A push for broader exposure, increased activity and industry engagement will define the future for Learning Together, said the organization’s new president, Don Deranger. In April, Deranger, Vice-Chief of the Prince Albert Grand Council in Saskatchewan, was elected to a two-year term as president of the not-for-profit organization whose purpose is to enable more Aboriginal communities in Canada to benefit from mineral exploration and mine development.
Deranger’s election was a part of Learning Together’s annual general meeting, which took place at the organization’s recent two-day annual conference in Vancouver.
Deranger said he wants to increase the number of events and workshops held by the organiztion. “Learning Together is not known equally well across the country and we have to work to change that,” he said. “First Nations communities across Canada face common challenges where mining and exploration are concerned. We need to learn more about the industry and mining needs to take the concerns of First Nations seriously.”
Also elected to the board were Kim Rainville, treasurer; Lana Eagle, vice- president; Chief Theresa Hall, secretary; Glenn Nolan, past president; as well as Jack Blacksmith, Darrel Beaulieu, John Cutfeet and Mary Boyden.
Learning Together executive director Juan Carlos Reyes said 130 people registered for the conference. More than 40 First Nations communities were represented, with delegates from Quebec, Ontario, Manitoba, Saskatchewan, Alberta, British Columbia, the Northwest Territories, Yukon and Nunavut. Two Sami, who are Nordic indigenous people, travelled from Norway to attend the conference.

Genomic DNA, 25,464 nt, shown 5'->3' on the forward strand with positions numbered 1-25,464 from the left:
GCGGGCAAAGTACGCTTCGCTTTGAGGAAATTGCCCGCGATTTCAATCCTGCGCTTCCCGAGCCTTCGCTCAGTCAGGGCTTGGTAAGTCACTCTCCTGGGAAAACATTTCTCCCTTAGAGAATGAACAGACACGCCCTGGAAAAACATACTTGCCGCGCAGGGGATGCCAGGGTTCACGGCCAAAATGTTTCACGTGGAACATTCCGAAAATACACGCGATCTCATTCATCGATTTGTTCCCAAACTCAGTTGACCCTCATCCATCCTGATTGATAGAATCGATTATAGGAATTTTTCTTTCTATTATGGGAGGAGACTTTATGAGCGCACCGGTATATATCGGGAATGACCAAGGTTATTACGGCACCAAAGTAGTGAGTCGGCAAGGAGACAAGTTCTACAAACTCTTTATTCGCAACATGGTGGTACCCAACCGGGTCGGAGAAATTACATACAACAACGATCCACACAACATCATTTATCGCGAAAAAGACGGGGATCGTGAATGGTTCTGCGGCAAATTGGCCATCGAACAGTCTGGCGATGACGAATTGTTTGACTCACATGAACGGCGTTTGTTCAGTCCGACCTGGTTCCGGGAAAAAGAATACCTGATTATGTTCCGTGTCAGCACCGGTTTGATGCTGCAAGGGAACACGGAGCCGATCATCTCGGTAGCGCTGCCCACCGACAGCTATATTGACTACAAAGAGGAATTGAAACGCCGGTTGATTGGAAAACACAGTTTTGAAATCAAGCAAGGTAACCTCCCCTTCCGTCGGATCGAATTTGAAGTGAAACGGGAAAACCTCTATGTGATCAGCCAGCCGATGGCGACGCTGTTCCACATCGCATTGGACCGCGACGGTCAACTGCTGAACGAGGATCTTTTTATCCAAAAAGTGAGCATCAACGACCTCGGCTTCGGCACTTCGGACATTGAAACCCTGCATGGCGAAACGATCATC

Also in attendance was Jean Vavrek, CIM executive director. This is the fourth year that a representative of CIM, which has been increasing its level of sponsorship of the event, has attended a Learning Together conference.
“It’s a good format — open, small and intimate — with a diverse group,” Vavrek said. “It’s a terrific opportunity to see how other people perceive the mining industry and to build up relationships over the years. It’s a learning experience for everyone.”
Reyes explained that the conference followed a tried-and-true format. “Our conference is the same every year,” he said. “We have two workshops to teach [the mining] industry about First Nations and two workshops to teach First Nations about the industry. [In addition, there are] five case studies for industry and communities to learn from others.”
Past president Glenn Nolan said Learning Together brings Aboriginal communities together to talk about their experiences, both good and bad, related to mining and to learn how to seek a greater benefit from mining in their territories.
“According to the latest NRCan information bulletin, there are 1,200 projects, from early to closed stage, located near or adjacent to an Aboriginal community in Canada,” he said. Nolan explained that he came up with the idea for Learning Together about 10 years ago. “I realized companies had a significant information gap on best approaches to working with communities,” he said. “But, more importantly, I saw a significant lack of access to meaningful and relevant information related to all stages of the mining cycle for Aboriginal communities.”
He added that because of this gap, First Nations communities often refused to discuss anything until they understood the process.
“This led to a difference in objectives between the companies advocating the development of a mining claim and the communities that needed to better understand the issues related to a project, including the various opportunities and the possible environmental impacts before moving forward,” Nolan explained.
The first Learning Together conference was held in 2006. Prince Albert will be the host of next April’s event.